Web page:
Avery Johnson has demanded accountability from his players in his first season as the New Jersey Nets' coach. He has called out his captains publicly for not providing the leadership he expects. He has fined players for being late. He had Terrence Williams sent to the D-League last week to get his game back together.

Johnson again showed that he is not fooling around last weekend. After a listless performance in a loss to the Philadelphia 76ers on Saturday night, Johnson ordered a morning shootaround Sunday morning before the Nets played the Trail Blazers that night.

NBA teams rarely have shootarounds when playing on the second of back-to-back days. Yet while the Sunday shootaround was light on physical activity, it was filled with film study and talk. It seemed to help, too, as the Nets beat the Trail Blazers.

"I just want them to know mediocrity is not something we should be satisfied with," Johnson said. "We know we're a rebuilding team. We know we're not an elite (team). But we've got to give ourselves a better chance to win every night. We've done that pretty much recently and I just didn't want them to be satisfied with 'Philly got away from us at the end of the game, we'll just show up at 4:30 like Coach scheduled it.' Sometimes, you've got to send a little shock to their system and let them know mediocrity is not something we strive for."

Beating Portland was significant for Johnson. One of the blueprints he is trying to follow in turning around the Nets is the one Nate McMillan has drawn up while coaching the Trail Blazers back to respectability.

"Where we are now is where Nate had them when Nate first came over from Seattle," Johnson said. "I look at teams that are built from the ground up. "They're a really nice example of what some other teams who were in our situation have done. The Blazers, they're a tough team. They're long, they're athletic and they've been together."

Karl on Doorstep of 1,000 Wins

Denver Nuggets coach George Karl is four victories away from becoming the seventh man to reach 1,000 in his NBA career as his team is on a four-game winning streak going into Wednesday night's home game against the Milwaukee Bucks.

"I laugh because I never thought I'd be here or get there," Karl said. "I remember talking to someone early in my career and I said I wanted 250. I think 250 would be great (because) then I could probably have a career in coaching the rest of my life. I could ride that into a college job. Then get fired in college. Then ride that into a Division II job. Get fired."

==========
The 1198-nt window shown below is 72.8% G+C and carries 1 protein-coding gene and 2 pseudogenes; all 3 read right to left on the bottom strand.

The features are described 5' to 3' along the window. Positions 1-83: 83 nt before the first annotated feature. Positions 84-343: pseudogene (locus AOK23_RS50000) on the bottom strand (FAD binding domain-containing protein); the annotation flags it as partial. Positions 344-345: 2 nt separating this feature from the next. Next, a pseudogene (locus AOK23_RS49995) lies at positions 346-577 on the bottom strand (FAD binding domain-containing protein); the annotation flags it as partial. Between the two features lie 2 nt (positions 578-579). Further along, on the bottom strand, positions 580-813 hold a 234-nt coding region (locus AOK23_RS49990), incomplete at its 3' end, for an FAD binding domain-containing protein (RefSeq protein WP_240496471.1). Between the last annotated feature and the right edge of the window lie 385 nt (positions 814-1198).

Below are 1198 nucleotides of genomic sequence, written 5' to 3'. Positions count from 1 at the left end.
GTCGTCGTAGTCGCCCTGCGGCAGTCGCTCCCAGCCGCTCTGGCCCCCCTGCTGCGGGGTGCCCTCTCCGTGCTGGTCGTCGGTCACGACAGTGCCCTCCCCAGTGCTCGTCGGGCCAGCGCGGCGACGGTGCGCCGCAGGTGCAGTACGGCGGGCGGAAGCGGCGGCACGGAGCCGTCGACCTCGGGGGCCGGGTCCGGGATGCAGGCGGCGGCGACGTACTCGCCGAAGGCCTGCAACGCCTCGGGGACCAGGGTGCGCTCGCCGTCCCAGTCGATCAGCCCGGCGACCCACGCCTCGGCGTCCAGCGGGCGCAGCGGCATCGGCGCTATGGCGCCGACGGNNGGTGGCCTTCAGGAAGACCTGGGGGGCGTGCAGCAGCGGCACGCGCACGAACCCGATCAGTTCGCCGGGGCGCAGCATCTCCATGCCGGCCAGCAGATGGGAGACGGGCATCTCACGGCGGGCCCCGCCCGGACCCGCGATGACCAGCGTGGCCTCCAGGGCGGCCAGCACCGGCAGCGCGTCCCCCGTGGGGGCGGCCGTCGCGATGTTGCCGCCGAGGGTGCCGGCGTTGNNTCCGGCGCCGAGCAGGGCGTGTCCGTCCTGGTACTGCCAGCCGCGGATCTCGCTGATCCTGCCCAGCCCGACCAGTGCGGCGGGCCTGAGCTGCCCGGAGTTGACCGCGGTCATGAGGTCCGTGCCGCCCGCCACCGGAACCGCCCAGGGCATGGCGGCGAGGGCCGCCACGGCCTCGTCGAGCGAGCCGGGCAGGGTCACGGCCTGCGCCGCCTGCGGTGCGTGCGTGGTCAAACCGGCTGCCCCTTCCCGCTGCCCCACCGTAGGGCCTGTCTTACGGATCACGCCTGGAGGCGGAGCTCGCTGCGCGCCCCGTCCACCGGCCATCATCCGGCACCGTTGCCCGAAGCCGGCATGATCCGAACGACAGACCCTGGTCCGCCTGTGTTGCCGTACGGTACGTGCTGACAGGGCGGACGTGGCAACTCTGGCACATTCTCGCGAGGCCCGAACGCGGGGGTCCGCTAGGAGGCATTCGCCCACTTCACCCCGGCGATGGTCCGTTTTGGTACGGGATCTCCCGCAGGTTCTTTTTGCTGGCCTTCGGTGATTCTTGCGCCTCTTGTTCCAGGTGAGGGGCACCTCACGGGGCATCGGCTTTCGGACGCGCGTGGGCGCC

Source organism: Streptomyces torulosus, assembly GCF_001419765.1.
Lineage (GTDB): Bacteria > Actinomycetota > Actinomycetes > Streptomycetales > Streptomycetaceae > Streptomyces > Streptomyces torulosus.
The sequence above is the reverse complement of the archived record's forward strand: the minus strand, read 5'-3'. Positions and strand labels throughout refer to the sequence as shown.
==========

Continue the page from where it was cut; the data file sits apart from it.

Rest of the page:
Karl is closing in on the milestone despite having an itinerant career. He has been fired by the Cleveland Cavaliers and Golden State Warriors and replaced by the Seattle SuperSonics and the Bucks.

"I think he's done an unbelievable job as a coach in this league," Phoenix Suns coach Alvin Gentry said. "He's probably been the guy that has accomplished the most that has had the least written about, which is kind of hard to believe."

Part of the reason Karl doesn't get as much credit as he probably should is that he would become just the third 1,000-win coach without winning an NBA title. The others are Don Nelson, the league's all-time winningest coach, and the Utah Jazz's Jerry Sloan.

"Jerry and I are probably going to say, 'I wish we had the championship,"' Karl said. "We'd trade about 300 of those wins for one ring. Maybe 400. Maybe 500."

Smart Still Learning from Nelson

Speaking of Nelson, he was forced out as the Warriors' coach just prior to the start of the season. However, his influence with the franchise is still deeply felt. Nelson calls his successor Keith Smart, who was his top assistant, at least once a week.

"All young assistants want to have the opportunity to one day work for one of the heavyweights," Smart said.

Nelson was criticized for being too detached from his team last season. Yet the coaching transition was made much smoother by Nelson delegated so much authority to Smart.

"No other assistant coach in this league had the freedom I had," Smart said. "He was training me to really run a basketball program."

John Perrotto is an author of Basketball Prospectus. You can contact John by clicking here or click here to see John's other articles.